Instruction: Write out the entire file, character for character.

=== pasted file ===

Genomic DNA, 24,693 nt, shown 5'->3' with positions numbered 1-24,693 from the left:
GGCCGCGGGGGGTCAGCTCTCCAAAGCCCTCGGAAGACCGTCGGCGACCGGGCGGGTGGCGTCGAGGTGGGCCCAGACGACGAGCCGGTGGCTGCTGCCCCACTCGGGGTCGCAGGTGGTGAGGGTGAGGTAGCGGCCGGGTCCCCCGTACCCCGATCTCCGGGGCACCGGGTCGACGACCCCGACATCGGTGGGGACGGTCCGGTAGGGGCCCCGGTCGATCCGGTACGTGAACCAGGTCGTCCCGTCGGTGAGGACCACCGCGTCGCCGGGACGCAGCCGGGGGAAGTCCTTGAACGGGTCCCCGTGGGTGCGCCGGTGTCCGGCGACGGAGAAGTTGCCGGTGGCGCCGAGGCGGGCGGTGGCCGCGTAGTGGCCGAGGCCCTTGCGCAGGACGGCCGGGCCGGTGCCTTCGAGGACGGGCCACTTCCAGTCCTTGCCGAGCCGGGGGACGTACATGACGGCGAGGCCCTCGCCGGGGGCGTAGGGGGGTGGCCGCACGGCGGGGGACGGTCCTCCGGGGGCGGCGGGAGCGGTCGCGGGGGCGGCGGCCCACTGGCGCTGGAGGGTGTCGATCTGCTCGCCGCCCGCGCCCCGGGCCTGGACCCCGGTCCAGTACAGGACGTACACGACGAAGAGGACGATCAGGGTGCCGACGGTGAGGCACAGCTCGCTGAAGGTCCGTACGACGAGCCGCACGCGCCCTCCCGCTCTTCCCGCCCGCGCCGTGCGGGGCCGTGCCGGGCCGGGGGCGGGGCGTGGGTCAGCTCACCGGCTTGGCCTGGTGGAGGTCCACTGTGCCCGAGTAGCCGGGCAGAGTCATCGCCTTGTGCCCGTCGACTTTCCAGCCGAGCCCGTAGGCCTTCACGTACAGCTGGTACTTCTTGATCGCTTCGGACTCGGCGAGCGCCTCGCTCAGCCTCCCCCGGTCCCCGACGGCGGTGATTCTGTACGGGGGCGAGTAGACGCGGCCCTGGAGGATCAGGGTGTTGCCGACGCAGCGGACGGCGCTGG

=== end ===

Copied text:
Genomic DNA, 24,693 nt, shown 5'->3' with positions numbered 1-24,693 from the left:
GGCCGCGGGGGGTCAGCTCTCCAAAGCCCTCGGAAGACCGTCGGCGACCGGGCGGGTGGCGTCGAGGTGGGCCCAGACGACGAGCCGGTGGCTGCTGCCCCACTCGGGGTCGCAGGTGGTGAGGGTGAGGTAGCGGCCGGGTCCCCCGTACCCCGATCTCCGGGGCACCGGGTCGACGACCCCGACATCGGTGGGGACGGTCCGGTAGGGGCCCCGGTCGATCCGGTACGTGAACCAGGTCGTCCCGTCGGTGAGGACCACCGCGTCGCCGGGACGCAGCCGGGGGAAGTCCTTGAACGGGTCCCCGTGGGTGCGCCGGTGTCCGGCGACGGAGAAGTTGCCGGTGGCGCCGAGGCGGGCGGTGGCCGCGTAGTGGCCGAGGCCCTTGCGCAGGACGGCCGGGCCGGTGCCTTCGAGGACGGGCCACTTCCAGTCCTTGCCGAGCCGGGGGACGTACATGACGGCGAGGCCCTCGCCGGGGGCGTAGGGGGGTGGCCGCACGGCGGGGGACGGTCCTCCGGGGGCGGCGGGAGCGGTCGCGGGGGCGGCGGCCCACTGGCGCTGGAGGGTGTCGATCTGCTCGCCGCCCGCGCCCCGGGCCTGGACCCCGGTCCAGTACAGGACGTACACGACGAAGAGGACGATCAGGGTGCCGACGGTGAGGCACAGCTCGCTGAAGGTCCGTACGACGAGCCGCACGCGCCCTCCCGCTCTTCCCGCCCGCGCCGTGCGGGGCCGTGCCGGGCCGGGGGCGGGGCGTGGGTCAGCTCACCGGCTTGGCCTGGTGGAGGTCCACTGTGCCCGAGTAGCCGGGCAGAGTCATCGCCTTGTGCCCGTCGACTTTCCAGCCGAGCCCGTAGGCCTTCACGTACAGCTGGTACTTCTTGATCGCTTCGGACTCGGCGAGCGCCTCGCTCAGCCTCCCCCGGTCCCCGACGGCGGTGATTCTGTACGGGGGCGAGTAGACGCGGCCCTGGAGGATCAGGGTGTTGCCGACGCAGCGGACGGCGCTGG